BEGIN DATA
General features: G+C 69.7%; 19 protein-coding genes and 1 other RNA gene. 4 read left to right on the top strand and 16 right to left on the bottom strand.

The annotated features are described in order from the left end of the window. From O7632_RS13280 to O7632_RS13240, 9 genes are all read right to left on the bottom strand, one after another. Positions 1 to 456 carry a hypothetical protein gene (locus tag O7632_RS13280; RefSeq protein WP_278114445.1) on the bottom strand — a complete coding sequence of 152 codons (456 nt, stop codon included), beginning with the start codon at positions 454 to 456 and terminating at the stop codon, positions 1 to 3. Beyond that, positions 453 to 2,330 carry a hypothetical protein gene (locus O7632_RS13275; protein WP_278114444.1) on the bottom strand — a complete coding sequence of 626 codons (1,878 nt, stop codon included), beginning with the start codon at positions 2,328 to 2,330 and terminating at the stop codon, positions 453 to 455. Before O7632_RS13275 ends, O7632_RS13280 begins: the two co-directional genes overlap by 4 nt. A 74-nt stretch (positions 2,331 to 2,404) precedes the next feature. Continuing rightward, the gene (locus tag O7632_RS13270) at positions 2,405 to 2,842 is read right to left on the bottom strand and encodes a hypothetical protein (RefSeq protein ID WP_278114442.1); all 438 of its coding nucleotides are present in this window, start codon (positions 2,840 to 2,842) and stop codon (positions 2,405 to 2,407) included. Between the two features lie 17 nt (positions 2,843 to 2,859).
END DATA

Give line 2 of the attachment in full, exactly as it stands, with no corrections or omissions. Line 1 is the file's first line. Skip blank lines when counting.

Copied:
The annotated features are described in order from the left end of the window. From O7632_RS13280 to O7632_RS13240, 9 genes are all read right to left on the bottom strand, one after another. Positions 1 to 456 carry a hypothetical protein gene (locus tag O7632_RS13280; RefSeq protein WP_278114445.1) on the bottom strand — a complete coding sequence of 152 codons (456 nt, stop codon included), beginning with the start codon at positions 454 to 456 and terminating at the stop codon, positions 1 to 3. Beyond that, positions 453 to 2,330 carry a hypothetical protein gene (locus O7632_RS13275; protein WP_278114444.1) on the bottom strand — a complete coding sequence of 626 codons (1,878 nt, stop codon included), beginning with the start codon at positions 2,328 to 2,330 and terminating at the stop codon, positions 453 to 455. Before O7632_RS13275 ends, O7632_RS13280 begins: the two co-directional genes overlap by 4 nt. A 74-nt stretch (positions 2,331 to 2,404) precedes the next feature. Continuing rightward, the gene (locus tag O7632_RS13270) at positions 2,405 to 2,842 is read right to left on the bottom strand and encodes a hypothetical protein (RefSeq protein ID WP_278114442.1); all 438 of its coding nucleotides are present in this window, start codon (positions 2,840 to 2,842) and stop codon (positions 2,405 to 2,407) included. Between the two features lie 17 nt (positions 2,843 to 2,859).